Passive Smoking May Kill 46,000 a Year, Study Finds

Associated Press

Alice Trillin was 38 years old and in excellent health, she thought. Then "this completely crazy thing" happened.

"I coughed and a tiny, tiny blood clot took me to get a chest X-ray. Ten days later I had my lung removed."

Trillin had lung cancer, the kind smokers get.

But she had never smoked a cigarette.

The cause of her cancer remained a mystery until a doctor friend asked if her parents had smoked. Yes, Trillin told him, they smoked heavily.

"Nobody had ever said anything about passive smoking. I hadn't worried about the question much," she said.

Most scientists hadn't worried about the question much either, until studies in recent years showed that passive smoking was causing 3,000 to 5,000 lung cancer deaths a year in nonsmokers. Now a study estimates that the toll from passive smoking, including deaths from heart disease and other cancers, may be 10 times that.

Toll Could Be 46,000

Tobacco smoke in the home and workplace could be killing 46,000 nonsmokers each year in the United States, the study concludes. That's 3,000 lung cancer deaths, 11,000 from other cancers and 32,000 heart disease deaths.

That would make passive smoking the leading preventable cause of death after alcohol and smoking itself, said Dr. Ronald M. Davis, director of the U.S. Office on Smoking and Health. Smoking kills 390,000; alcohol, 120,000.

"No longer are we talking about runny nose or watery eyes or headache or nausea, but a fatal disease," said Davis. "Which ups the ante, so to speak, for passive smoking."

Passive smoking has become the principal battleground for the tobacco industry and its opponents in the 1980s. It is no longer merely a health issue, but political and environmental. Cigarette pollution is fouling the air.

"We know that the indoor environment is far more polluted than the outdoor environment," said James Repace of the Environmental Protection Agency indoor-air program. "We've seen that again and again wherever we've looked all over the United States."

Innocent Shouldn't Pay

Many people believe smokers have the right to smoke. But they also believe that others shouldn't have to pay a price.

"When you talk about an involuntary risk, the society becomes much more cautious," said University of California-San Francisco biomedical engineer Stanton Glantz, an environmentalist and anti-smoking activist.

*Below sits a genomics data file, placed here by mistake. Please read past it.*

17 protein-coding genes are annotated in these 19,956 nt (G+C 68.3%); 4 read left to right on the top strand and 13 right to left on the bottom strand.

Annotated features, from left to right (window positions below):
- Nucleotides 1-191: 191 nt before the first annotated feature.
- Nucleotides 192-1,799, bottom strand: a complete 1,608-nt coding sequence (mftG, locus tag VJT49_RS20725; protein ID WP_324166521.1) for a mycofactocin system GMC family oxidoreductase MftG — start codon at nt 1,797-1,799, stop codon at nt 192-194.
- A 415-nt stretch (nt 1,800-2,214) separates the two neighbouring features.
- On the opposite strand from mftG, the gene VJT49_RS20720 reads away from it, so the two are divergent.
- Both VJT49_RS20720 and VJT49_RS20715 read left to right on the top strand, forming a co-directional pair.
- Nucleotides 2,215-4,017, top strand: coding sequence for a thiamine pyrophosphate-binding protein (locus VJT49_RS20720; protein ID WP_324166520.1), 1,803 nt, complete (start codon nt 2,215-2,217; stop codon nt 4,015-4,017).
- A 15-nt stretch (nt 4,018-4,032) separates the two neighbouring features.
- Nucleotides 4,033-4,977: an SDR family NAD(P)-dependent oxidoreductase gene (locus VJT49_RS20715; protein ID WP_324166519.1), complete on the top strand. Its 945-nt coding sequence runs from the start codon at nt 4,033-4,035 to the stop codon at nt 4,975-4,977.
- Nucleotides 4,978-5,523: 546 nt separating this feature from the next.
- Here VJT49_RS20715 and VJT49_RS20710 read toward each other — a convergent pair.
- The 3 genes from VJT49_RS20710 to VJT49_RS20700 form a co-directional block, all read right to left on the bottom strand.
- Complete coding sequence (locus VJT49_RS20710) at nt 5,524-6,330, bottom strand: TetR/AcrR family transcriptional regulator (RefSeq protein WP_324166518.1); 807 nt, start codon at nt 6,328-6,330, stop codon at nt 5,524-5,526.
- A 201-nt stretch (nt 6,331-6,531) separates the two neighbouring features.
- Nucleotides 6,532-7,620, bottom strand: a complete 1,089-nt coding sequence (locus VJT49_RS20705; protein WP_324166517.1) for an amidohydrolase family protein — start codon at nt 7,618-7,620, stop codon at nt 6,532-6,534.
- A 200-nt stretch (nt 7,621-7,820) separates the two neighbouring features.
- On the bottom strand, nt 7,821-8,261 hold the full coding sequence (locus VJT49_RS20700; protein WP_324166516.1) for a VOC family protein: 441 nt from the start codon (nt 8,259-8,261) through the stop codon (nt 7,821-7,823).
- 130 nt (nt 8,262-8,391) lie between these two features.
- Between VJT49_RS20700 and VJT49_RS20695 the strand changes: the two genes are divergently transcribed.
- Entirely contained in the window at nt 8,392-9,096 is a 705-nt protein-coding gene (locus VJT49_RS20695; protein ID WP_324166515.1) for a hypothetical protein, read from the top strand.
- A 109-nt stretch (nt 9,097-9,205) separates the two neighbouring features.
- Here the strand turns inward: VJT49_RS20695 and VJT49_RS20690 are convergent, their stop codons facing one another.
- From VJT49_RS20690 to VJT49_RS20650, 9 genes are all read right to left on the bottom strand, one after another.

The new estimate is controversial. Researchers agree it is preliminary and needs to be confirmed.

A tobacco industry consultant said the emphasis on passive smoking is misplaced. "Environmental tobacco smoke is a smoke screen that is keeping us from looking at the total problem, which is the quality of indoor air," said Dr. David Weeks, president of Per-Med Corp., a health consulting firm in Boise, Ida. "You take the tobacco smoke out of the air and you've still got the problem."

Many public health officials disagree.

The risk of tobacco smoke "is greater than the risk of radon gas is to nonsmokers," said Repace. "We're talking maybe 40% greater. And if you're talking about all the carcinogenic air pollutants that EPA regulates, it's 100 times greater."

EPA researchers in North Carolina say in a new internal report that environmental tobacco smoke "is a major source of indoor air pollution and is also the major combustion source contributing to total human exposure to mutagens and carcinogens."

Threat to Industry

The passive smoking issue poses a serious threat to the tobacco industry. A confidential opinion poll done for the industry in 1978, and leaked to anti-smoking activists, showed passive smoking was "the most dangerous development to the viability of the tobacco industry that has yet occurred."

"What the smoker does to himself may be his business, but what the smoker does to the nonsmoker is quite a different matter," the pollsters concluded.

Concern about passive smoking escalated in 1986 with two reports: The U.S. Surgeon General concluded that passive smoking doesn't merely raise the risk of lung cancer--it causes it. And the National Academy of Sciences said exposure to tobacco smoke may raise the risk of lung cancer in nonsmokers 34%.

Difficult to Treat

Alice Trillin was lucky; she was cured. But lung cancer remains one of the most difficult cancers to treat. Few others will have her luck.